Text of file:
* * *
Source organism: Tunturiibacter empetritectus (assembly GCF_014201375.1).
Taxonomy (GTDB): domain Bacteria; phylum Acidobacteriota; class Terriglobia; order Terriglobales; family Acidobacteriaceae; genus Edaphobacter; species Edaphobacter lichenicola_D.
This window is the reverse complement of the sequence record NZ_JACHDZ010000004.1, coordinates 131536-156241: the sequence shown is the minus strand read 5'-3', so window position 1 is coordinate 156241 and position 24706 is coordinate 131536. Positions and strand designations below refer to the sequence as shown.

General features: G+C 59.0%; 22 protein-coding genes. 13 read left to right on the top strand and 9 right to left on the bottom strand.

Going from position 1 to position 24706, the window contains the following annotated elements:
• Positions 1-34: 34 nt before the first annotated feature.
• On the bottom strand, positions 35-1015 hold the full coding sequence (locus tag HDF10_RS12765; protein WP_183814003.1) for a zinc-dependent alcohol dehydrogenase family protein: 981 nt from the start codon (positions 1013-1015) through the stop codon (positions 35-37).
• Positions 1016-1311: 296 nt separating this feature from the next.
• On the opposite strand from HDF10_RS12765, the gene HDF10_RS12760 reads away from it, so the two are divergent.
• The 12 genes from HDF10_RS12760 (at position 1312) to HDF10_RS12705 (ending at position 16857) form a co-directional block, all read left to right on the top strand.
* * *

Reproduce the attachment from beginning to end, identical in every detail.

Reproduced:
Source organism: Tunturiibacter empetritectus (assembly GCF_014201375.1).
Taxonomy (GTDB): domain Bacteria; phylum Acidobacteriota; class Terriglobia; order Terriglobales; family Acidobacteriaceae; genus Edaphobacter; species Edaphobacter lichenicola_D.
This window is the reverse complement of the sequence record NZ_JACHDZ010000004.1, coordinates 131536-156241: the sequence shown is the minus strand read 5'-3', so window position 1 is coordinate 156241 and position 24706 is coordinate 131536. Positions and strand designations below refer to the sequence as shown.

General features: G+C 59.0%; 22 protein-coding genes. 13 read left to right on the top strand and 9 right to left on the bottom strand.

Going from position 1 to position 24706, the window contains the following annotated elements:
• Positions 1-34: 34 nt before the first annotated feature.
• On the bottom strand, positions 35-1015 hold the full coding sequence (locus tag HDF10_RS12765; protein WP_183814003.1) for a zinc-dependent alcohol dehydrogenase family protein: 981 nt from the start codon (positions 1013-1015) through the stop codon (positions 35-37).
• Positions 1016-1311: 296 nt separating this feature from the next.
• On the opposite strand from HDF10_RS12765, the gene HDF10_RS12760 reads away from it, so the two are divergent.
• The 12 genes from HDF10_RS12760 (at position 1312) to HDF10_RS12705 (ending at position 16857) form a co-directional block, all read left to right on the top strand.